Friday, July 15, 2011



(second in the ONYX COURT series)

The second book in Marie Brennan’s ONYX COURT series takes place in 1600s London when King Charles finds himself imprisoned by the army and then beheaded prior to the Great Fire. As with the first book, the history and fantasy blend superbly together with the fey and magic playing surprising roles in past events. The Great Fire of London might look like nothing more than vicious flames to mortals, but the fey see the fire’s true form: a dragon, bent on devouring all of London in its lust to feed on the magnificent Onyx Court.

Lune unintentionally won the throne at the end of the first book, and now this further glimpse into the fey world allows us a chance to see her as queen. She’s no idolized heroine. Lune is unsure of herself, but determined to hide her worries and insecurities. She makes mistakes, with serious consequences, often in whom she trusts and whom she doesn’t and how she chooses to reward or punish her subjects. Her redeeming feature throughout shouldn’t be underestimated: she loves her realm. She wants the best for every individual, mortal and fey alike, even if she’s not always certain how to earn the best. Even when I disagreed with her decisions, I always respected Lune for her fierce loyalty to her court and subjects, proven with wounds both physical and emotional, and her unwavering resolve to protect her realm from those who would do it harm.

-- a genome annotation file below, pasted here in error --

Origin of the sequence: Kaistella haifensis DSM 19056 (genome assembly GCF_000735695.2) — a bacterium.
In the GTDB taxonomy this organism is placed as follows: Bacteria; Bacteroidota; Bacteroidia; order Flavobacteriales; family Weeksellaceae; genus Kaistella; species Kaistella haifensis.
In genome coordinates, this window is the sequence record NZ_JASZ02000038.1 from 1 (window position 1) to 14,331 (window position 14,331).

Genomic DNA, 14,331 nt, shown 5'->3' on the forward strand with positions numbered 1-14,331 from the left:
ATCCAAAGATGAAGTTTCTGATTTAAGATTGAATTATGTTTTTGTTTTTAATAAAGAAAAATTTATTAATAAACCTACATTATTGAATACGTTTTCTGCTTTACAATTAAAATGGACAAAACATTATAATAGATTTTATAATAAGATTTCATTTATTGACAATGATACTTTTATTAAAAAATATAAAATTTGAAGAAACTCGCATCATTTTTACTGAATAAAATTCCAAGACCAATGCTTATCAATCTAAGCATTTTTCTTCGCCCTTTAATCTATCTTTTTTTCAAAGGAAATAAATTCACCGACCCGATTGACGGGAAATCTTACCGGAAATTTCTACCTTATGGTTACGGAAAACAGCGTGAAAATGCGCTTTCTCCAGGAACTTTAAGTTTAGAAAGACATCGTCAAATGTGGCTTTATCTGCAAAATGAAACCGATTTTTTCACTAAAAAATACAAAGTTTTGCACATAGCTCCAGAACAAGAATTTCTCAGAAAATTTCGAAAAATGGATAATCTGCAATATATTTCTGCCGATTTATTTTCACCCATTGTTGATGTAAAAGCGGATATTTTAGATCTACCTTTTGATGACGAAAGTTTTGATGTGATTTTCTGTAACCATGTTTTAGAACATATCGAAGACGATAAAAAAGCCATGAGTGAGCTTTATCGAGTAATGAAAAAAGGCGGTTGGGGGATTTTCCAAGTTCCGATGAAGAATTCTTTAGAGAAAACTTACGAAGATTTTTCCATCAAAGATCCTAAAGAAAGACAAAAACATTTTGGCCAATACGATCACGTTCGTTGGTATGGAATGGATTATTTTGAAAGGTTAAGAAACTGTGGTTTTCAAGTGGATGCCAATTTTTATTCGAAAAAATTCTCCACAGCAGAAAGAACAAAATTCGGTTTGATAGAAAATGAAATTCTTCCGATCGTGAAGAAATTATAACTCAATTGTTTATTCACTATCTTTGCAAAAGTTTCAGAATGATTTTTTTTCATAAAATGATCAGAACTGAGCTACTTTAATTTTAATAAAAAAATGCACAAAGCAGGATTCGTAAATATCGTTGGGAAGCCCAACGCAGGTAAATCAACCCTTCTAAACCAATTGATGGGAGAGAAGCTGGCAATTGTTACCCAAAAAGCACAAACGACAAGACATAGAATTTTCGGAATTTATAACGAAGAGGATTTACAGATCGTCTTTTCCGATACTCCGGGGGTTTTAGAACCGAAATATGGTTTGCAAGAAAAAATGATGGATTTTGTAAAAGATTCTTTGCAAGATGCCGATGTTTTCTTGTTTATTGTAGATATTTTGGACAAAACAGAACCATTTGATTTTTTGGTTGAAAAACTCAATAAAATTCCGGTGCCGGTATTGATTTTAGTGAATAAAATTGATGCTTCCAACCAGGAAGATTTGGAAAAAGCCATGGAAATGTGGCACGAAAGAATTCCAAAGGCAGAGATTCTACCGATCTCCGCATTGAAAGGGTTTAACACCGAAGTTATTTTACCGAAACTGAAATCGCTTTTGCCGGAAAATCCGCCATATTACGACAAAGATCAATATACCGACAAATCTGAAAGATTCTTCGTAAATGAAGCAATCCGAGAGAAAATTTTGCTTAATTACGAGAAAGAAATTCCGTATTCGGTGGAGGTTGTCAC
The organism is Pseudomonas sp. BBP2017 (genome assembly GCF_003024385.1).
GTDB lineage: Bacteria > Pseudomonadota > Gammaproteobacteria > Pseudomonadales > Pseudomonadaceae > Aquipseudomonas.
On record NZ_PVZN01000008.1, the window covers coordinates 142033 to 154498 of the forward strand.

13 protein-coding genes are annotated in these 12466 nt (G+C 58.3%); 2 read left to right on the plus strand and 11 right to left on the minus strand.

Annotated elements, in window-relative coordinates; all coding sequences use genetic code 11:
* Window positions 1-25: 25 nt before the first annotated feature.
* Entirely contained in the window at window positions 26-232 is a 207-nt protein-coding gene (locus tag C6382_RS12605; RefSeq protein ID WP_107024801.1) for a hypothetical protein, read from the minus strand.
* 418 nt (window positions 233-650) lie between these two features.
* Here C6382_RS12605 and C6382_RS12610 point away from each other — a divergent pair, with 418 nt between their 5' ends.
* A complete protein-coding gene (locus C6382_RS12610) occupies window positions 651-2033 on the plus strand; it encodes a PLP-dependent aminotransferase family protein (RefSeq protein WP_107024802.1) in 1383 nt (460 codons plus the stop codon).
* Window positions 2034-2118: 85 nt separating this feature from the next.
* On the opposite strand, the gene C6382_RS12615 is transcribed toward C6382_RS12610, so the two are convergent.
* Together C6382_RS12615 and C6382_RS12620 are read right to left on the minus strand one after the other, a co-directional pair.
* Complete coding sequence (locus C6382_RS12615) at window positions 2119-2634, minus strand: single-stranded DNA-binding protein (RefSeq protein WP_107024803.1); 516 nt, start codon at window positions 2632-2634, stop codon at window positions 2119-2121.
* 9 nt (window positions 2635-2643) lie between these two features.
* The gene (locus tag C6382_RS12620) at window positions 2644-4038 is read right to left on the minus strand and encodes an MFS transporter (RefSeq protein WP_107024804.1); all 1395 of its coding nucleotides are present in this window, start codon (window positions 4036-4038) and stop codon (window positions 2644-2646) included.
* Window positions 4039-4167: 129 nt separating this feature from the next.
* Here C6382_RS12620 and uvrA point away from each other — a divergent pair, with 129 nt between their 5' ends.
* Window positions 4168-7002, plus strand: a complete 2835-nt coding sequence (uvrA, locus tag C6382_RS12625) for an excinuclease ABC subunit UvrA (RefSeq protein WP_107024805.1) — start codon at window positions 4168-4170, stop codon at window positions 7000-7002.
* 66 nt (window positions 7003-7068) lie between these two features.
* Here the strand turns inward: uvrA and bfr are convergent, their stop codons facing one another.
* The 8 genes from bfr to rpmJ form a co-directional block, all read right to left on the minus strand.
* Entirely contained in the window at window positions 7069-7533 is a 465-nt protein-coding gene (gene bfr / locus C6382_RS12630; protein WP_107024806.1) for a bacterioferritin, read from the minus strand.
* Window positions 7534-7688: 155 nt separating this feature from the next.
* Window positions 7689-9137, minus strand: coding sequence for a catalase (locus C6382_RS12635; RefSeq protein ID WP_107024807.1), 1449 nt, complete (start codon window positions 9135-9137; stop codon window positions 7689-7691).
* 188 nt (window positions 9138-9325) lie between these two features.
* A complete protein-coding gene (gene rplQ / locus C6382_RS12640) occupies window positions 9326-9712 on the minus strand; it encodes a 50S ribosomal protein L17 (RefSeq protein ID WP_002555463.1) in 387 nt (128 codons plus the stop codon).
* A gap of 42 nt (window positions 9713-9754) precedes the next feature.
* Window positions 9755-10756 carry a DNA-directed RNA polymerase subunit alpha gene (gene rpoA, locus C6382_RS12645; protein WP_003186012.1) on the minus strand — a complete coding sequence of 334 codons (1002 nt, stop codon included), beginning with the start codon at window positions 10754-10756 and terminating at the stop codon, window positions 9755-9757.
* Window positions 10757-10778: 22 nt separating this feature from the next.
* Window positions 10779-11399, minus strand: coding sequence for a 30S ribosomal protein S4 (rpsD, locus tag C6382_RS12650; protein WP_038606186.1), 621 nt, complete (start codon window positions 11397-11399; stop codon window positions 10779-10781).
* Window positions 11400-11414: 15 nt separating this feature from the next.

As promised, Lune always keeps a mortal by her side. Her love, Michael Deven, aged and died, as was inevitable, and now she works alongside a man named Antony. The first book brushed up against the concept that faeries can only love once, but this second book embraces that idea even more. While she hides it well and the writing doesn’t overemphasize the lamentation, Lune’s grief for her lost lover is painfully apparent. The new dynamic with Antony is a different kind of enthralling. His heart, too, belongs to another, his wife, and he regrets that this secret service to a magic realm remains the greatest strain on their otherwise strong relationship.

As with the first, the second book in the ONYX COURT series is a thoroughly engrossing read, both passionate and thoughtful at the same time. Somewhat subtle in the story’s subtext is an ever-increasing sense that the world is changing. As it shifts for mortals, so must the fey, too, learn to adapt.

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